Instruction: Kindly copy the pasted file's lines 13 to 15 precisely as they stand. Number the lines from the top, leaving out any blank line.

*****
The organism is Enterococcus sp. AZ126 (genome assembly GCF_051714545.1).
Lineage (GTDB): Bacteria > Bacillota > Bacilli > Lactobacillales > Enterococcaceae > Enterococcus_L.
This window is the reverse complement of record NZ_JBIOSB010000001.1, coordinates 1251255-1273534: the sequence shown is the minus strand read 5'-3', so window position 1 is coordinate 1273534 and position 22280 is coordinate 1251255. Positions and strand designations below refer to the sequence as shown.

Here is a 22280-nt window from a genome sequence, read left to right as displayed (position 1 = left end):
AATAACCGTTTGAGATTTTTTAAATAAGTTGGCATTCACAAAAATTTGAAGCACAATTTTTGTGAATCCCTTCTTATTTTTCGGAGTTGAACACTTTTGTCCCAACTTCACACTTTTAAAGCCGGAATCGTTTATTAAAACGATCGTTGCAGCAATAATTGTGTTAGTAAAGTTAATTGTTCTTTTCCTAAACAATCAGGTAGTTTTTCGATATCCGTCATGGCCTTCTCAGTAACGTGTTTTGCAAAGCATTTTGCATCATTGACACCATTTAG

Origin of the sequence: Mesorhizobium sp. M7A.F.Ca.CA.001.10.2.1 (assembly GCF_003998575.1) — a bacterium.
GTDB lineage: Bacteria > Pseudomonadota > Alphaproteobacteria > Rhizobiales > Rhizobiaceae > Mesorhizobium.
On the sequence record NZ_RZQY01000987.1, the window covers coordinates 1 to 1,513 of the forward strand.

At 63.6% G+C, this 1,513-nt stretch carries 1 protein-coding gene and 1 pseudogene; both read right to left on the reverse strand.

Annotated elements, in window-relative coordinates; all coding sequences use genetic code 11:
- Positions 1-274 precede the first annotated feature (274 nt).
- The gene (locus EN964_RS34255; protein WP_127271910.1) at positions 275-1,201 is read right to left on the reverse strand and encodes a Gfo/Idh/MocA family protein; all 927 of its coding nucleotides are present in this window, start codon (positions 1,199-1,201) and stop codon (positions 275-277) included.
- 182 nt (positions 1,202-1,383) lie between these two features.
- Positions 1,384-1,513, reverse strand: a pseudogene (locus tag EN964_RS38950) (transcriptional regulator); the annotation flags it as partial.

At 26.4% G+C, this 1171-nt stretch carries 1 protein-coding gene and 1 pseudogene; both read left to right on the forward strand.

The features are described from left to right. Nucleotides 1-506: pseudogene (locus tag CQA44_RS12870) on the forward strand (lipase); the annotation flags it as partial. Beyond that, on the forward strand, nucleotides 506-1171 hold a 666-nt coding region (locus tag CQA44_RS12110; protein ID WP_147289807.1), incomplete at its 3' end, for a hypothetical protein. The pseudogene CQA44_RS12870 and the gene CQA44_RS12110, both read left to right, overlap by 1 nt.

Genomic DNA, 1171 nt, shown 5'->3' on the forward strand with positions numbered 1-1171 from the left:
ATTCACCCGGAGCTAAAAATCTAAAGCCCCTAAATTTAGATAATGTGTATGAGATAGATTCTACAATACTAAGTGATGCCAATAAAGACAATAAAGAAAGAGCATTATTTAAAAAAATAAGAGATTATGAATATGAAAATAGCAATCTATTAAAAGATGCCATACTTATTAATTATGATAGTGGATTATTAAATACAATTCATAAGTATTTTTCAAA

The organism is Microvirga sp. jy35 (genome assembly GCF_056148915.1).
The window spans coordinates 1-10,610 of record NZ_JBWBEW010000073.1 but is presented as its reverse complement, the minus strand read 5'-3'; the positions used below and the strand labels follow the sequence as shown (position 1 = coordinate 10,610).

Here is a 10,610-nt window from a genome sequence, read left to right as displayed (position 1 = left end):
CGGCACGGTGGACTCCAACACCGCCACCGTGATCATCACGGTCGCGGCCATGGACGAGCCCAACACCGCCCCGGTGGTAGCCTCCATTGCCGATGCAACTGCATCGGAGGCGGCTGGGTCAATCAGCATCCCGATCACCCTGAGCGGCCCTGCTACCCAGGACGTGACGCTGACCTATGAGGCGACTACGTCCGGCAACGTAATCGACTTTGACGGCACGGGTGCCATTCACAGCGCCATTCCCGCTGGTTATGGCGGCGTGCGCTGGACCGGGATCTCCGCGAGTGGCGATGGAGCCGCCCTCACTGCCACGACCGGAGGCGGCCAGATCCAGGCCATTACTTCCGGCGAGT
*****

- 182 nt (positions 1,202-1,383) lie between these two features.
- Positions 1,384-1,513, reverse strand: a pseudogene (locus tag EN964_RS38950) (transcriptional regulator); the annotation flags it as partial.

At 26.4% G+C, this 1171-nt stretch carries 1 protein-coding gene and 1 pseudogene; both read left to right on the forward strand.